TEM: I haven’t met many Romani people in New York yet. In Paris, the scene was rich and flourishing. The audience was captivated by this culture and you could see it inspired the way they dressed and the music they listened to. There is a bohemian quality to Paris that invites the people there to take interest in such things, but New York is very modern and business oriented. Most people don’t even know about the Romani culture. It’s funny though how jazz and Romani culture always seem to intertwine in my life: one important Romani figure I have met here and who has helped a lot with my career is patron of the arts Michael Katsobashvili, originally from Georgia, who launched the very first New York Hot Jazz Festival in a now legendary club called Mehanata. He also introduced me to a fabulous place called Drom, where I recorded part of “Music Explorer” and where many famous Romani bands from around the world have come to perform.
JR: How do you think the Romani arts scene can support the fight for Romani rights and representation?
TEM: By showing an open and generous culture, not magical creatures, not chicken thieves, but real people. I suppose it is somewhat natural to be afraid of foreign things, but in the age of internet and communication there can be no excuse for that anymore. We are all so mixed now and most people can trace their heritage back to more than one country. We should all embrace our differences and be proud of our origins. We should try and educate the people around us, share our knowledge with each other. Art is a wonderful way of doing that and has always been a bridge between people.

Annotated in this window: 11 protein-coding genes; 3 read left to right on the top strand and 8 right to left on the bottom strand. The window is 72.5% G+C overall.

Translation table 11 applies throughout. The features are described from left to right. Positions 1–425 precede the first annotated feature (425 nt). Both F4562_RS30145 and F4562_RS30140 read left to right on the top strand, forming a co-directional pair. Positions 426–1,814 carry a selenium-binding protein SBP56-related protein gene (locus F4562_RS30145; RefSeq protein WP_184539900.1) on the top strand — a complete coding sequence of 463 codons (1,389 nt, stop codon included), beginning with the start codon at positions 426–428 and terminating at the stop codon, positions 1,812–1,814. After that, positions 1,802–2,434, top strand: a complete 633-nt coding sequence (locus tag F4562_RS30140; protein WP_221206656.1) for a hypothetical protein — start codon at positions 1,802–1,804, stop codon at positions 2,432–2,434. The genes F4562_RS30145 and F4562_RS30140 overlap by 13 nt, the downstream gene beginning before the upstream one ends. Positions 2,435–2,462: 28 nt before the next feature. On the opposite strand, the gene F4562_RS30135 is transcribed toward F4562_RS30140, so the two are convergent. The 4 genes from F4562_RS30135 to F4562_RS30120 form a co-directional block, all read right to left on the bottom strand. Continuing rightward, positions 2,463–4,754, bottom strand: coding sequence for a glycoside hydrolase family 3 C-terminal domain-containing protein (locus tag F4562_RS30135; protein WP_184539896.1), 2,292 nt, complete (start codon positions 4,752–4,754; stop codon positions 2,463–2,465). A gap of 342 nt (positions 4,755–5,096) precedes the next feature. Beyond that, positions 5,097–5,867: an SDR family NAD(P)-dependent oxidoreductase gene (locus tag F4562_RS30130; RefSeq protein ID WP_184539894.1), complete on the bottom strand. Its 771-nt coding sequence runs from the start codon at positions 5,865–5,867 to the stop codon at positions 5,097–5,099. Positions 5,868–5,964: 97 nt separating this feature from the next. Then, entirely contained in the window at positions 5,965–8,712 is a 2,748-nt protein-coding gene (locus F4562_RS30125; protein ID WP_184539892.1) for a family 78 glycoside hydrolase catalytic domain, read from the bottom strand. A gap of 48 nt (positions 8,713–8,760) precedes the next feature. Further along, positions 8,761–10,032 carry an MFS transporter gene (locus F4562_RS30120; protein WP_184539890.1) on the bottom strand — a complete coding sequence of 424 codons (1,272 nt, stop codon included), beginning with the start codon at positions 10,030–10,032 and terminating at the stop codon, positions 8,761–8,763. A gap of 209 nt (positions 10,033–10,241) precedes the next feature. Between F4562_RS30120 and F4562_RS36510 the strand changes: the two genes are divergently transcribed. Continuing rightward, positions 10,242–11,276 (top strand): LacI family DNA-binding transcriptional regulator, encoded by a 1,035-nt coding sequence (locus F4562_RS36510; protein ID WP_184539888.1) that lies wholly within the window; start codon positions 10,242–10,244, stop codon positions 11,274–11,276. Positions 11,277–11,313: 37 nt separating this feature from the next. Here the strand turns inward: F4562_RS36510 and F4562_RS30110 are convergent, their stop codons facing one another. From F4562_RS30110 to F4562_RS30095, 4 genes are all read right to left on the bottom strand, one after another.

JR: Where in the world has music taken you?
TEM: I am very lucky to have a career that enables me to travel and discover the world. Last week I was in London, tomorrow I go to Canada and in ten days I’ll be in Paris. It’s the perfect lifestyle for my nomadic soul. I avoid traveling as a tourist as much as I can and always want to meet the locals and see how they live. Last December I was in Fiji for a few concerts, I immediately found a way to ride a horse into the jungle. There the village children took me to their sacred waterfall and taught me how to cook with coconuts. It’s incredible to have memories like that from around the world. It teaches so much about love and tolerance between people.
JR: Tell me something that people don’t usually know about you.
TEM: I am sort of a geek. Although in general I am nostalgic about less robotic times, I am really into video games. Especially RPGs. I can get very excited about finding that perfect runic amulet.
JR: What are you working on right now?
TEM: I am preparing the recording of my next album, which will be a fusion of old jazz, Romani and Yiddish influences. I am currently listening to a lot of artists to become inspired for my arrangements. Django Reinhardt, Bratsch, Lhasa, Juliette Gréco and Mahala Rai Banda are on repeat right now…